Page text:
Venezuelan Government takes control of Smurfit factory for three months

Venezuela President Nicolas Maduro. Photo: Carlos Becerra
Venezuela President Nicolas Maduro. Photo: Carlos Becerra

Smurfit Kappa has confirmed that the Venezuelan Government has taken control of its factory in the country for 90 days, in a move has raised fears that the facility could be nationalised, or Smurfit ordered out of the country.

The confirmation from Smurfit comes a week after the government occupied a factory and ordered the Irish company to cut prices.

In addition, the government of Venezuela late last week arrested two Smurfit Kappa managers.

The two arrested, who are understood to be local Venezuelan employees of the Irish firm, were arrested for allegedly engaging in what were described by authorities of the leftist and increasingly authoritarian regime as “crimes of speculation, boycott, extraction contraband, destabilising the economy, and corruption”.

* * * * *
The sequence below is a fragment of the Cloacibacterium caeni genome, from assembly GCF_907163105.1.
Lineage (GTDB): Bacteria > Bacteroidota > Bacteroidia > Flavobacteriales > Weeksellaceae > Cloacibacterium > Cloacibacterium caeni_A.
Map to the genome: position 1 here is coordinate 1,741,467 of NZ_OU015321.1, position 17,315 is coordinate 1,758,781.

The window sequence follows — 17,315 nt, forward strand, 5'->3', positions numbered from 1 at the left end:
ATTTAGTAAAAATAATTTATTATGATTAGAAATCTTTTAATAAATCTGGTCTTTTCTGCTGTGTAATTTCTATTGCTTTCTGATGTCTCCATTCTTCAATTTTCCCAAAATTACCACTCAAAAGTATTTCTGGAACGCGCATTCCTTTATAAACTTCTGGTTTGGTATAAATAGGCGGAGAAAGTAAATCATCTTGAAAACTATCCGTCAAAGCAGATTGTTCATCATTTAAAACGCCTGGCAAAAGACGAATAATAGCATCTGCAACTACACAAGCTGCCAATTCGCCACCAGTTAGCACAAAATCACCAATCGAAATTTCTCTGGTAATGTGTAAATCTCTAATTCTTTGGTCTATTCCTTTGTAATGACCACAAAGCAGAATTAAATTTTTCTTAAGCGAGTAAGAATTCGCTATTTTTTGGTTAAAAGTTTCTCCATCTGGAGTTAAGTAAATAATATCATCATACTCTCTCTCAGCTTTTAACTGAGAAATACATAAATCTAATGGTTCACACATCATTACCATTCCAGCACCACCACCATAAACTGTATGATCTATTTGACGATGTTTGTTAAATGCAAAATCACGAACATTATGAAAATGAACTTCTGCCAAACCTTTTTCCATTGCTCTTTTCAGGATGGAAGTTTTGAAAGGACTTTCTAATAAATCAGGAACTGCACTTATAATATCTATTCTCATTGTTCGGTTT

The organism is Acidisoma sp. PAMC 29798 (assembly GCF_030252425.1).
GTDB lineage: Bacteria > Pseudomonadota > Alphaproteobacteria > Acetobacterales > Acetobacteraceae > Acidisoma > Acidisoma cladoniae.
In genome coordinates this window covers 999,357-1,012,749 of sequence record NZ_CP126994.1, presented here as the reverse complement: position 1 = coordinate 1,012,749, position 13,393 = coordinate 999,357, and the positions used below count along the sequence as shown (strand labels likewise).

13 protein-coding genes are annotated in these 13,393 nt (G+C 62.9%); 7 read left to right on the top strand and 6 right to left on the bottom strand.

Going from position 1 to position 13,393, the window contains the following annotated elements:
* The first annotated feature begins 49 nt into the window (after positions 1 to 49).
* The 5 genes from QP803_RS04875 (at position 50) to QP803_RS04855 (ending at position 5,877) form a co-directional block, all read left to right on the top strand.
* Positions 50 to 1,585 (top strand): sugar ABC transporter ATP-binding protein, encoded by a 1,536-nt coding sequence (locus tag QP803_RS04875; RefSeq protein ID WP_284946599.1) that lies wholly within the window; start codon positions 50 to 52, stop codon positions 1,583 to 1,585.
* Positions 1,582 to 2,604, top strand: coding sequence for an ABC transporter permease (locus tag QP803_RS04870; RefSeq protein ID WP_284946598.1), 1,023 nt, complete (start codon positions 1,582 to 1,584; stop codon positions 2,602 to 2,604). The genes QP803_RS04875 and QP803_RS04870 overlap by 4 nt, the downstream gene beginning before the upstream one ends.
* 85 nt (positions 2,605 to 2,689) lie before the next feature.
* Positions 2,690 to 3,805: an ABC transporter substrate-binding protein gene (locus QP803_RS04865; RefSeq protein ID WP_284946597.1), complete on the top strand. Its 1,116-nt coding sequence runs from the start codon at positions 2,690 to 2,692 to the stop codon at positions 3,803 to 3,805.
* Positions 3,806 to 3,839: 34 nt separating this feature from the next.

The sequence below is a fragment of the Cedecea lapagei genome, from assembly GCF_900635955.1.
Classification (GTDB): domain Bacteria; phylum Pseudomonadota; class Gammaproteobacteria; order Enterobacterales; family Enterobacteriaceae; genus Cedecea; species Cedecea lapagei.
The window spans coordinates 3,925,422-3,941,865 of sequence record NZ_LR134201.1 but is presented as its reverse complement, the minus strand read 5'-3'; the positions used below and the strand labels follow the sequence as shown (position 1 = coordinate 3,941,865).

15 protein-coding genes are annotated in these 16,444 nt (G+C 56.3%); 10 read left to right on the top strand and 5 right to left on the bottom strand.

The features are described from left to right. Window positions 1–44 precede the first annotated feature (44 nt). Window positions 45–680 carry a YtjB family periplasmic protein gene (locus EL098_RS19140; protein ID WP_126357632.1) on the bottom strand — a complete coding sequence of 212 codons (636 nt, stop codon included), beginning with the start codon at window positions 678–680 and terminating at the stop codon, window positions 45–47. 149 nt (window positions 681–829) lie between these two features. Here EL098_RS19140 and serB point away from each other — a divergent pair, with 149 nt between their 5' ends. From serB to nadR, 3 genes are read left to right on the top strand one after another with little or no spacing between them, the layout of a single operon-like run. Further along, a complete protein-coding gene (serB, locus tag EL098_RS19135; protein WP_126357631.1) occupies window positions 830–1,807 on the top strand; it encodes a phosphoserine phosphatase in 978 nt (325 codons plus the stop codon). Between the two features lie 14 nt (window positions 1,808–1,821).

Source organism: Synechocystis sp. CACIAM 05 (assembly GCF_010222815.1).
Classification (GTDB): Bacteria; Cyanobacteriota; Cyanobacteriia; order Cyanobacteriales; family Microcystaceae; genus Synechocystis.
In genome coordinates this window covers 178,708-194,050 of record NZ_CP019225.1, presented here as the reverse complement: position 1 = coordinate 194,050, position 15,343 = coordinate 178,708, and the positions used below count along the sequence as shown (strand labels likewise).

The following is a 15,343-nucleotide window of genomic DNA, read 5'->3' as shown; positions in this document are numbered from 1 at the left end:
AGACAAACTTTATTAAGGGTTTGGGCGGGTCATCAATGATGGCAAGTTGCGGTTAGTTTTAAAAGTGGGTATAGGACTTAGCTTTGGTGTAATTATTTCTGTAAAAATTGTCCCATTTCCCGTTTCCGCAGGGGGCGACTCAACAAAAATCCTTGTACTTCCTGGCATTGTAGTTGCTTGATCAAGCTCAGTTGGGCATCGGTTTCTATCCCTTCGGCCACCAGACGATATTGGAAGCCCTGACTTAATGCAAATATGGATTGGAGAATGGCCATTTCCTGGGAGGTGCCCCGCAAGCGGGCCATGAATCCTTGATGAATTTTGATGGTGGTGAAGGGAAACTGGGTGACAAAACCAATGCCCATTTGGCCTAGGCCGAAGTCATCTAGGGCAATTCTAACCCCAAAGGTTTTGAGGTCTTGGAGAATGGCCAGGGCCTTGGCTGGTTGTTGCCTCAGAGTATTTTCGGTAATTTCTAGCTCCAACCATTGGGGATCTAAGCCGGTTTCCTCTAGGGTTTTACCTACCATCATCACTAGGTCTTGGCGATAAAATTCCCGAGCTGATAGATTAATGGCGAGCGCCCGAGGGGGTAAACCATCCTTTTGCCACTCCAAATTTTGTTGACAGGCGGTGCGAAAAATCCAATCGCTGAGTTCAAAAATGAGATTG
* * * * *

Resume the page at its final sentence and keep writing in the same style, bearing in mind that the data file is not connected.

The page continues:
In a statement today Smurfit Kappa said that as a result of the Government action, it was “impossible” for the business to manage its affairs in a way that complies with is normal business standards.

“Consequently, as of 28 August 2018, Smurfit Kappa is not responsible for the use of its installations, machinery and equipment, its employees’ safety, that of its surrounding communities, any environmental impact, or the quality of the paper and packaging manufactured in the operations.”

The company went on to say that it was making all possible efforts to secure the release of its two detained employees.

The Irish Independent understands that no Irish employees work at the factory.

Last week Venezuela’s government ordered the temporary occupation of a Smurfit Kappa carton production unit in Carabobo state for alleged abuse of a dominant position.

Smurfit Kappa told the market last Thursday that it “entirely refutes” the allegations made against it.

“The group has operated in Venezuela since 1986 to the highest business and ethical standards,” Smurfit Kappa said, adding that the Venezuelan subsidiary of which the factory is part represented less than 1pc of its earnings before interest, tax, depreciation and amortisation in the first half of 2018.

Nine of the ten company unions last week confirmed their support and desire to continue working with Smurfit Kappa.

(Additional reporting from Bloomberg)

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